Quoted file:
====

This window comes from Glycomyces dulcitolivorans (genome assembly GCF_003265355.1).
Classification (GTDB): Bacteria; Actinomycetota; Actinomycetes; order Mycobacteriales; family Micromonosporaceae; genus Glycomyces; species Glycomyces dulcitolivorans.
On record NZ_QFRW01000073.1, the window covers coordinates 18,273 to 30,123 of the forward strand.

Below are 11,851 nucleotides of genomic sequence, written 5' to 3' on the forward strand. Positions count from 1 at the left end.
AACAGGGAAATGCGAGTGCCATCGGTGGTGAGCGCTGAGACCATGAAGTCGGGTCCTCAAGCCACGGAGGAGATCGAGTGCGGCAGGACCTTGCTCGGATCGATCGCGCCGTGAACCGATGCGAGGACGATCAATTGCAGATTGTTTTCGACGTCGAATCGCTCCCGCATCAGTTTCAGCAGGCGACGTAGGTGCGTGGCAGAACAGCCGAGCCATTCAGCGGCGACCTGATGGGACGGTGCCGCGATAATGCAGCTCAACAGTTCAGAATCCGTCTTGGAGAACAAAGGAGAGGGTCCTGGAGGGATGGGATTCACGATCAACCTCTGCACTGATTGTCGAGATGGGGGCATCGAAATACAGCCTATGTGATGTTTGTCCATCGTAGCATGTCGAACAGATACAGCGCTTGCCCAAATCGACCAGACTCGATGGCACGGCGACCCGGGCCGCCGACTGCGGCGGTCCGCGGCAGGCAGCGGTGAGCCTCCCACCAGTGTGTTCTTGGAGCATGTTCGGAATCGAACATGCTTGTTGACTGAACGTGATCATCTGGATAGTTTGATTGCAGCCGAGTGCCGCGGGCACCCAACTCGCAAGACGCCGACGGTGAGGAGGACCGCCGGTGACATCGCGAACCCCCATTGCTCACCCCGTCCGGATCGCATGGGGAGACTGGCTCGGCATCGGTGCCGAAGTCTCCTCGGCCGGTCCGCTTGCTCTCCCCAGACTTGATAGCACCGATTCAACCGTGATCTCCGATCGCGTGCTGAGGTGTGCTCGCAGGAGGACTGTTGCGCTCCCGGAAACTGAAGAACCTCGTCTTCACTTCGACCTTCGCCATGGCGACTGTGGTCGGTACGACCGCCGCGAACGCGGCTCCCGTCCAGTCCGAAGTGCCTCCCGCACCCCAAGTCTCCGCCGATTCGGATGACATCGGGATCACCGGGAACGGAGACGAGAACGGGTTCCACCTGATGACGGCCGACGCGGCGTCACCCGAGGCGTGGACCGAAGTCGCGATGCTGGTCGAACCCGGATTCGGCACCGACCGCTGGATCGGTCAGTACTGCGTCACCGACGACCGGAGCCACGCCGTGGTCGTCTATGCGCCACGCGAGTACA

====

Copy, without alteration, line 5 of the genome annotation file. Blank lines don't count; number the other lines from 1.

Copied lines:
AACAGGGAAATGCGAGTGCCATCGGTGGTGAGCGCTGAGACCATGAAGTCGGGTCCTCAAGCCACGGAGGAGATCGAGTGCGGCAGGACCTTGCTCGGATCGATCGCGCCGTGAACCGATGCGAGGACGATCAATTGCAGATTGTTTTCGACGTCGAATCGCTCCCGCATCAGTTTCAGCAGGCGACGTAGGTGCGTGGCAGAACAGCCGAGCCATTCAGCGGCGACCTGATGGGACGGTGCCGCGATAATGCAGCTCAACAGTTCAGAATCCGTCTTGGAGAACAAAGGAGAGGGTCCTGGAGGGATGGGATTCACGATCAACCTCTGCACTGATTGTCGAGATGGGGGCATCGAAATACAGCCTATGTGATGTTTGTCCATCGTAGCATGTCGAACAGATACAGCGCTTGCCCAAATCGACCAGACTCGATGGCACGGCGACCCGGGCCGCCGACTGCGGCGGTCCGCGGCAGGCAGCGGTGAGCCTCCCACCAGTGTGTTCTTGGAGCATGTTCGGAATCGAACATGCTTGTTGACTGAACGTGATCATCTGGATAGTTTGATTGCAGCCGAGTGCCGCGGGCACCCAACTCGCAAGACGCCGACGGTGAGGAGGACCGCCGGTGACATCGCGAACCCCCATTGCTCACCCCGTCCGGATCGCATGGGGAGACTGGCTCGGCATCGGTGCCGAAGTCTCCTCGGCCGGTCCGCTTGCTCTCCCCAGACTTGATAGCACCGATTCAACCGTGATCTCCGATCGCGTGCTGAGGTGTGCTCGCAGGAGGACTGTTGCGCTCCCGGAAACTGAAGAACCTCGTCTTCACTTCGACCTTCGCCATGGCGACTGTGGTCGGTACGACCGCCGCGAACGCGGCTCCCGTCCAGTCCGAAGTGCCTCCCGCACCCCAAGTCTCCGCCGATTCGGATGACATCGGGATCACCGGGAACGGAGACGAGAACGGGTTCCACCTGATGACGGCCGACGCGGCGTCACCCGAGGCGTGGACCGAAGTCGCGATGCTGGTCGAACCCGGATTCGGCACCGACCGCTGGATCGGTCAGTACTGCGTCACCGACGACCGGAGCCACGCCGTGGTCGTCTATGCGCCACGCGAGTACA